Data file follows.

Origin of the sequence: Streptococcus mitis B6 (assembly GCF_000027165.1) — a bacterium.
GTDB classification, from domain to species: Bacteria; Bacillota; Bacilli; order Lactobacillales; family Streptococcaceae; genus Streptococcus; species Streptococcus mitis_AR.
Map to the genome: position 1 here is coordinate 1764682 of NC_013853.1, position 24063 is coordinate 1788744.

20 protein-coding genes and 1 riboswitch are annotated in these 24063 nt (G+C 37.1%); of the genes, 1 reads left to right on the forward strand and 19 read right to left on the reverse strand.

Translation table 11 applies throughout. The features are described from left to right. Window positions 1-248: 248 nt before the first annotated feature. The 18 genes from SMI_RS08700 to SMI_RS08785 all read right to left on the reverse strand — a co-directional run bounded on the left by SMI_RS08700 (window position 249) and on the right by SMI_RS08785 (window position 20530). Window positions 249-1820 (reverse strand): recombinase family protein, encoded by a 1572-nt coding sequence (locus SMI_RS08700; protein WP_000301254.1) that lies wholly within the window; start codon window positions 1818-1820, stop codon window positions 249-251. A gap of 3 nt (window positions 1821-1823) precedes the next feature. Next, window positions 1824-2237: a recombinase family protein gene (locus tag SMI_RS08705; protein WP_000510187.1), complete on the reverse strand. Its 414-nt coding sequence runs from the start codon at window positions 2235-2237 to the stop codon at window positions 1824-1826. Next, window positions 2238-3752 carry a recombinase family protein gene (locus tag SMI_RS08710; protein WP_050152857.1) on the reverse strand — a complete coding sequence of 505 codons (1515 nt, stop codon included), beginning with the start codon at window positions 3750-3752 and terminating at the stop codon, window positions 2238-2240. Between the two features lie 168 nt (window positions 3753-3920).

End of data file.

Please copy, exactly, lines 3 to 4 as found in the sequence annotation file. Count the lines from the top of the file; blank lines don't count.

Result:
Map to the genome: position 1 here is coordinate 1764682 of NC_013853.1, position 24063 is coordinate 1788744.

20 protein-coding genes and 1 riboswitch are annotated in these 24063 nt (G+C 37.1%); of the genes, 1 reads left to right on the forward strand and 19 read right to left on the reverse strand.